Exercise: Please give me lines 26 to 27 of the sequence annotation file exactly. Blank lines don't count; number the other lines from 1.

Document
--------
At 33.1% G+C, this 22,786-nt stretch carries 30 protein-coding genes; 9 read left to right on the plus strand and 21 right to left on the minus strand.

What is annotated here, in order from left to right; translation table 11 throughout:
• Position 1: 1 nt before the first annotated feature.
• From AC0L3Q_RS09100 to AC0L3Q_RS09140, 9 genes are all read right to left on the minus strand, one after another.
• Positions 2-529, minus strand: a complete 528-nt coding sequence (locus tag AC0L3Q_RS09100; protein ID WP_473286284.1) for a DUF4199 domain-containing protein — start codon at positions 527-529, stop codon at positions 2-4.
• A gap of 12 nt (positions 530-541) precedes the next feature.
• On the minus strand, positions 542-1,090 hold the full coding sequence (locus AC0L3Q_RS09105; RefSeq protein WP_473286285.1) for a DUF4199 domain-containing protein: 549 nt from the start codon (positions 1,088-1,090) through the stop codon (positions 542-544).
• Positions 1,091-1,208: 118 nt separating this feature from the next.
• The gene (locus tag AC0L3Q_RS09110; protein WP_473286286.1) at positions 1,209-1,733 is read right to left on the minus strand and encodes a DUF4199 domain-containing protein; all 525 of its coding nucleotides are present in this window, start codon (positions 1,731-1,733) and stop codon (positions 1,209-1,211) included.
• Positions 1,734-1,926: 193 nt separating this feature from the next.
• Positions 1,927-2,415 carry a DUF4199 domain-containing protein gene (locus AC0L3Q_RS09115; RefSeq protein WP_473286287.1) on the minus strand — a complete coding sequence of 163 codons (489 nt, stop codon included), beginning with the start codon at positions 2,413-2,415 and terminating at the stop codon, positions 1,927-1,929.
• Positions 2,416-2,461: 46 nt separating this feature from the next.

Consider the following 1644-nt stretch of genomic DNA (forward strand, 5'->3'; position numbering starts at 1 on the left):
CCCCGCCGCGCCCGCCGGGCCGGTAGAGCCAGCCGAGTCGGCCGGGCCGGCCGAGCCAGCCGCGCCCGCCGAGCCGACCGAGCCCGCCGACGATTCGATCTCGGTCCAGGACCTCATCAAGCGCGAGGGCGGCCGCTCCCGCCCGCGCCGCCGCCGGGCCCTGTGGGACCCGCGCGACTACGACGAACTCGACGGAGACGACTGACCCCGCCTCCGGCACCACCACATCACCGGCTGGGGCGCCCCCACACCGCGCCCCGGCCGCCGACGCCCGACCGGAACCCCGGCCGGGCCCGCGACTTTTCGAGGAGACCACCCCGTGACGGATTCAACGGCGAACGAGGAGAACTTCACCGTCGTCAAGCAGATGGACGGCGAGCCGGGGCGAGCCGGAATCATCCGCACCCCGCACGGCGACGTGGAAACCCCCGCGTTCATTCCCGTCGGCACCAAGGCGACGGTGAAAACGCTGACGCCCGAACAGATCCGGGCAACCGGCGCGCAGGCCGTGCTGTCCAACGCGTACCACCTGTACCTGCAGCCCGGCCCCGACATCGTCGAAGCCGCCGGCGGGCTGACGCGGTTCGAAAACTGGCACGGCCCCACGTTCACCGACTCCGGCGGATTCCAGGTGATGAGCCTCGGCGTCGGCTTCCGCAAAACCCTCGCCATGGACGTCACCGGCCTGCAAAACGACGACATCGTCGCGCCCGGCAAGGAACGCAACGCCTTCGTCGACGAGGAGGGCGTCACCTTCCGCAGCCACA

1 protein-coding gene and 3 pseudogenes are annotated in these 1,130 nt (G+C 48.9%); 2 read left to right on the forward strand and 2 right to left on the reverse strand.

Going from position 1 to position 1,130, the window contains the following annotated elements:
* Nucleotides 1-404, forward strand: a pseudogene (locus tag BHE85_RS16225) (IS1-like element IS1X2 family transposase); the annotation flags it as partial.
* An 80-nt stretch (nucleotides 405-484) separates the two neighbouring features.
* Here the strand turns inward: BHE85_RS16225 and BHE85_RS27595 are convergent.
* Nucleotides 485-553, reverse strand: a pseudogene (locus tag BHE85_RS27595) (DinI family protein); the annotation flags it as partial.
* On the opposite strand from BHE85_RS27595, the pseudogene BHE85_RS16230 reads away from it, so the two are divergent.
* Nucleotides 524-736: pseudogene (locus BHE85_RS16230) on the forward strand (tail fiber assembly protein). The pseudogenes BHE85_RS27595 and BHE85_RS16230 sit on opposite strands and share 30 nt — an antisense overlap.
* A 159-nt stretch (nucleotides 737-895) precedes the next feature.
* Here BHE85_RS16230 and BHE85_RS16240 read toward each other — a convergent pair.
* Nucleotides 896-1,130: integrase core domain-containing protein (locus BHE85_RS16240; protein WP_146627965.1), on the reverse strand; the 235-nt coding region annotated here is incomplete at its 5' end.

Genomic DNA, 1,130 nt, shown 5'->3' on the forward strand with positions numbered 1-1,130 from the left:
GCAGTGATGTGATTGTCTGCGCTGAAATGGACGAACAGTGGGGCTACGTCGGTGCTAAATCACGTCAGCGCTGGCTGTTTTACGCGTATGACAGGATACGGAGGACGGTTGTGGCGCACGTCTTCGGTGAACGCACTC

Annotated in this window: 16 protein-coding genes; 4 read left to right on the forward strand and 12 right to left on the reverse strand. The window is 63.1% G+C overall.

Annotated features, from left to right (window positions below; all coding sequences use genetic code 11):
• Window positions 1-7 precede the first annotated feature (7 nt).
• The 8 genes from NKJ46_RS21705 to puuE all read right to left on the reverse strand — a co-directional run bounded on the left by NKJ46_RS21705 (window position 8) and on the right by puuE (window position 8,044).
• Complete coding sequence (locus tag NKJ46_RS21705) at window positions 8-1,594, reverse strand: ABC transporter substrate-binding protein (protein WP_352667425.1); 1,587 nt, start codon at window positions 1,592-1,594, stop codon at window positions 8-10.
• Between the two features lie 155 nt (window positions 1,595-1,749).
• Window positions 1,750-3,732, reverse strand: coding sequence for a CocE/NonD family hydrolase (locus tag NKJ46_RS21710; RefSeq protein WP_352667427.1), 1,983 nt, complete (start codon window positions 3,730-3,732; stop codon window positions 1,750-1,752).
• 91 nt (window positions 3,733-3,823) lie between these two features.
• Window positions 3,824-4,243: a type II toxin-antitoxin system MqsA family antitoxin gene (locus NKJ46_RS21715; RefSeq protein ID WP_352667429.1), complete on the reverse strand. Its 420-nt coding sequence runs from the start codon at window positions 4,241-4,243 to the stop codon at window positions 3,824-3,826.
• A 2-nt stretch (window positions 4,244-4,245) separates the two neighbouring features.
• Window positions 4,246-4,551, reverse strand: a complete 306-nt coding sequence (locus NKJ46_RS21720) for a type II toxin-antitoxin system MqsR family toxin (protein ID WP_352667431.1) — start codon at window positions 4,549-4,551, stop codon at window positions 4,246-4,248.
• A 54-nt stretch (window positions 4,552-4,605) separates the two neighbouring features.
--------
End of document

Genomic DNA, 1,130 nt, shown 5'->3' on the forward strand with positions numbered 1-1,130 from the left:
GCAGTGATGTGATTGTCTGCGCTGAAATGGACGAACAGTGGGGCTACGTCGGTGCTAAATCACGTCAGCGCTGGCTGTTTTACGCGTATGACAGGATACGGAGGACGGTTGTGGCGCACGTCTTCGGTGAACGCACTC